The Foundation for Family Businesses has been inviting shareholders of large family businesses and top politicians to its annual German Family-Business Day since 2008. This event at the Hotel Adlon is a welcome opportunity for both groups to talk to each other. Attending once again were Chancellor Angela Merkel, government ministers and party chairs as well as foreign heads of state and government.
Three topics dominated discussions at German Family-Business Day in late June 2017: Brexit, Trump and the upcoming German elections. What do the populist tendencies on both sides of the Atlantic mean for large German family businesses? This was the question explored by top-class speakers at the event in Berlin. More than 350 guests, the majority of them shareholders of large family businesses, joined in the discussion.
Digitalisation, globalisation, transparency – these were the key words with which Prof. Brun-Hagen Hennerkes, Chairman of the Foundation for Family Businesses, set the scene at German Family-Business Day. With consumer digitalisation dominated by American businesses, Germany now needs to play a leading role in the digitalisation of industry, he said. German family businesses must not allow themselves to be left behind. To date globalisation has always been a reliable policy constant, according to Hennerkes. But that is suddenly changing. “German family businesses are not tired of globalisation. The international division of labour and free market access around the globe is the basis for their future prosperity,” he added. However, overzealous transparency requirements from Brussels and Berlin could weaken the position of German family businesses in international competition, Hennerkes warned.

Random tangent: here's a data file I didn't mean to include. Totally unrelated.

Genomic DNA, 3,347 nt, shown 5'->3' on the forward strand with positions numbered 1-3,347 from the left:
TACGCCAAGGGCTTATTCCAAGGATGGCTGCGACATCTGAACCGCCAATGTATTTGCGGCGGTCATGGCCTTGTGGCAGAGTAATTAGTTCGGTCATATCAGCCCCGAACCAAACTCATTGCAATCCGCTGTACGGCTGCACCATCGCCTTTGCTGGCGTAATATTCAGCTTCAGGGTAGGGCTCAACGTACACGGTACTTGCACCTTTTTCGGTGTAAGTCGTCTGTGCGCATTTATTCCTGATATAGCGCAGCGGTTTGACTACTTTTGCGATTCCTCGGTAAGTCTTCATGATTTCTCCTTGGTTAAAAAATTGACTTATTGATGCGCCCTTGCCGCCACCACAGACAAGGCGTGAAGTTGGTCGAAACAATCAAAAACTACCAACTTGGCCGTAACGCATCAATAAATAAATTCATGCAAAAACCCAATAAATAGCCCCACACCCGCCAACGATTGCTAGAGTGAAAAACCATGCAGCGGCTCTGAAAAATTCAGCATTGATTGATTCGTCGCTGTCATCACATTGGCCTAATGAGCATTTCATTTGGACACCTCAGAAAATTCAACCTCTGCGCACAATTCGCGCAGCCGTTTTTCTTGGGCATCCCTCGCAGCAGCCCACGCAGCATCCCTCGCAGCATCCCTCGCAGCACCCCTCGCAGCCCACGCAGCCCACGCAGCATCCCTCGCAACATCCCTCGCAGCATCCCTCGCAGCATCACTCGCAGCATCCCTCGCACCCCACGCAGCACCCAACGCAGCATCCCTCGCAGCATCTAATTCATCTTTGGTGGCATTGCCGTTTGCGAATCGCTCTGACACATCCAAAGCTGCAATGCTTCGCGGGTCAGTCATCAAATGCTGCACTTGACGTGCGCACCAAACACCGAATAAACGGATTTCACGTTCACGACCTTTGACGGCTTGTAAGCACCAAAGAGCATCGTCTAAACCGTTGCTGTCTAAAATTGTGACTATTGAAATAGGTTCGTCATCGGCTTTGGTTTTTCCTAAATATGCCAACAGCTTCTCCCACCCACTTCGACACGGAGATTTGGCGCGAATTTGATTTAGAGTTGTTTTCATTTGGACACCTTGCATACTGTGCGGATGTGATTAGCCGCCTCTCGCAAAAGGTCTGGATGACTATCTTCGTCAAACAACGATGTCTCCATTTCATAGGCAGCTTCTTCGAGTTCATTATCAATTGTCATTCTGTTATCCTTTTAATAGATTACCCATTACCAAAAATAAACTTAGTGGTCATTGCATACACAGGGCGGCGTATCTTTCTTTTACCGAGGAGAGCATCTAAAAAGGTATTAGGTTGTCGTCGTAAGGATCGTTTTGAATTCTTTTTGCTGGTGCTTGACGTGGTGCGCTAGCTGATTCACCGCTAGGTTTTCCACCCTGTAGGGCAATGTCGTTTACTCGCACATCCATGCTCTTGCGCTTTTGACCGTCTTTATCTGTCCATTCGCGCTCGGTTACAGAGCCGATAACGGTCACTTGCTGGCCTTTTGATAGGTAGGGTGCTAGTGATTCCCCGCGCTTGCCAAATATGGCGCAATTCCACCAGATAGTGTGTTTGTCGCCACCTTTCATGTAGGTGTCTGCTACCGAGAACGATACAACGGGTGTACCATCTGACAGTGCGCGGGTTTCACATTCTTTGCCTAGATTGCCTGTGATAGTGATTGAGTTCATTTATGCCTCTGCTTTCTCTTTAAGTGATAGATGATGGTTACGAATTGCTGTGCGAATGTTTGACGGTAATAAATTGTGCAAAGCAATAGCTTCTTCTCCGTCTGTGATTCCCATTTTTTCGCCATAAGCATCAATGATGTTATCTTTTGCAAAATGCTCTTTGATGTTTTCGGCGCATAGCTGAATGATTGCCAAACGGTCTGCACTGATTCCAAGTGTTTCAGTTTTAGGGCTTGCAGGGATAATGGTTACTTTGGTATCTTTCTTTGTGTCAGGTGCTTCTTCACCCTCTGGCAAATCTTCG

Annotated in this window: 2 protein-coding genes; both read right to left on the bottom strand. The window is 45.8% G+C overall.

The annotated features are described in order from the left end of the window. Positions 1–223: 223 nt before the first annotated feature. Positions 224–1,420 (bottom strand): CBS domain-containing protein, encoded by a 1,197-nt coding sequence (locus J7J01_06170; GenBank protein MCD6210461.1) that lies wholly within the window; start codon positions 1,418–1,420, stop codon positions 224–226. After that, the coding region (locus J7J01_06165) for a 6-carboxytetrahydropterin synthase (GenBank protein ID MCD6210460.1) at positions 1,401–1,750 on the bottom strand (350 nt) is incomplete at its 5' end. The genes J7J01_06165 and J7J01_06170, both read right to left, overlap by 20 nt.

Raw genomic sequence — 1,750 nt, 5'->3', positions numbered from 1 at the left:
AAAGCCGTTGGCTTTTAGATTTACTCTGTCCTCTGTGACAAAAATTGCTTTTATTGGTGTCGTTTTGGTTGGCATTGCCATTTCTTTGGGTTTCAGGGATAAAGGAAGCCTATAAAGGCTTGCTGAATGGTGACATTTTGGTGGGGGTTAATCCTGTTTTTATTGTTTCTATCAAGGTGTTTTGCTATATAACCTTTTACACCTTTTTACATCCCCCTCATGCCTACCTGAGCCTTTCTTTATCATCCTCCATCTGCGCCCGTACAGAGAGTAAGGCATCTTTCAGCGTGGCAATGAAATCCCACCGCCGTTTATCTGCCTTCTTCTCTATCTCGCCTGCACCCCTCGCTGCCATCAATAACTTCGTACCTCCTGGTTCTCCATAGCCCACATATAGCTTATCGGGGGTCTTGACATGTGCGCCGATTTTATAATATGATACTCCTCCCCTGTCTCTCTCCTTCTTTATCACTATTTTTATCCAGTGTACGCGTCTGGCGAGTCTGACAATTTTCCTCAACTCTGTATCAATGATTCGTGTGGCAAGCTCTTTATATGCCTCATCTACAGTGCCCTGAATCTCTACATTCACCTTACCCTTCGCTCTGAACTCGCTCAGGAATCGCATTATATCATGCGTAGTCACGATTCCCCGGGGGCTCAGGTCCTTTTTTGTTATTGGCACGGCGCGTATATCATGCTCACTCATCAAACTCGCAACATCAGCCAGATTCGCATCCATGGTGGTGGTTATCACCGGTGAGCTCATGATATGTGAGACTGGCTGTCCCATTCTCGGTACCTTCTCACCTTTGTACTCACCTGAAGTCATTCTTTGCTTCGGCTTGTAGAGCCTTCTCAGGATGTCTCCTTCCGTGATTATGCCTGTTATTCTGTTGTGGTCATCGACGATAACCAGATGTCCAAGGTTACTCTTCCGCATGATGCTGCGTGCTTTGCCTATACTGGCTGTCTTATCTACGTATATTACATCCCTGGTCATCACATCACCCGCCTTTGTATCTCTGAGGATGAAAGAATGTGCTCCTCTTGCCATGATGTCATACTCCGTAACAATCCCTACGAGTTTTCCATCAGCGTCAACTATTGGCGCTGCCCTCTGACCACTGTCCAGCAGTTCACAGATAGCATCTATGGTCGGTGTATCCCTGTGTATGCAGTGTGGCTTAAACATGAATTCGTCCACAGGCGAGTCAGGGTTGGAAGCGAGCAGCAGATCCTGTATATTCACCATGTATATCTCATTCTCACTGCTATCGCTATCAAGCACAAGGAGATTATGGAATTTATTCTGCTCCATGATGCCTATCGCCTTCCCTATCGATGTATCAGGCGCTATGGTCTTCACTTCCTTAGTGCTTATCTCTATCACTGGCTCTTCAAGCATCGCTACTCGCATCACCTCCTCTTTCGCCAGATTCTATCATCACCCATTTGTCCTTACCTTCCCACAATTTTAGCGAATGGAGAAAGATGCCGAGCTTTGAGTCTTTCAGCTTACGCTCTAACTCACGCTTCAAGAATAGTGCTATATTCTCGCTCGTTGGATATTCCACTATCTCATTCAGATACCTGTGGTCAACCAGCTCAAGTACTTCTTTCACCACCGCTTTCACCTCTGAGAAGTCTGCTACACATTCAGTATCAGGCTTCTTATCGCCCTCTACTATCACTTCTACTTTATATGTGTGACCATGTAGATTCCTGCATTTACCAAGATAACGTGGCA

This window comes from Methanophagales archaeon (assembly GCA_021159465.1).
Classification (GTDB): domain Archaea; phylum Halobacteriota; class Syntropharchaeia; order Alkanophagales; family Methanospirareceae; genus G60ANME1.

German Finance Minister, Dr Wolfgang Schäuble, spoke for the third time at German Family-Business Day. He raised the prospect of tax reductions, particularly for middle incomes, describing capital-based taxes as “toxic” with no place in globalisation. “We want stable wages and stable pensions,” he emphasised. “This is only possible when the economy is doing well.”
Christian Lindner, chairman of the Free Democratic Party (FDP), also spoke in favour of tax relief. Concretely, he called for the abolition of the solidarity surcharge and electricity tax, lower income taxes, no discrimination of equity in favour of debt and a significant deduction on real estate transfer tax to make buying a home more affordable.
The podium discussion chaired by Prof. Rainer Kirchdörfer (left), a member of the Executive Board of the Foundation for Family Businesses, centred on the opposition to free trade expressed by US President Donald Trump. The former German Minister of Economics and former Defence Minister Karl-Theodor zu Guttenberg (centre) voiced caution, calling for a pragmatic approach to the USA. “Instead of arguing with itself, the West should ensure it regains its cohesion,” he said. The family entrepreneurs Dr Hinrich Mählmann (Otto Fuchs KG, second from right) and Martin Richenhagen (AGCO Corp., right) saw countries such as China as the sole beneficiaries of the dispute. It would be preferable not to allow Trump to distract from German-American friendship, they argued. Prof. Gabriel Felbermayr (second from left) from the Ifo Institute said that the USA must first provide proof of deliberate manipulation to back up its claim that Germany’s foreign trade deficit is a political strategy.
The CDU politician Dr Norbert Röttgen, Chairman of the German Parliament's Foreign Affairs Committee, described the situation in the USA following the election of Donald Trump as unpredictable. “Seventy years after the end of the Second World War, Europe finally has to grow up and take responsibility,” he said. Trump’s election had made it clear, he added, that “Uncle Sam is no longer able or willing to do so.”
“The social market economy is not the responsibility of a small group – of business owners or unions – but the basis of our society,” said Martin Kannegiesser (centre), honorary president of the employers’ association Gesamtmetall and himself a family entrepreneur. Reiner Hoffmann (right), President of the German Trade Union Confederation (DGB), complained during the podium discussion chaired by Ulrich Deppendorf (left) that commitment to collective wage agreements is eroding among German businesses. This meant, for example, that there was no longer any way to avoid the minimum wage, said Hoffmann.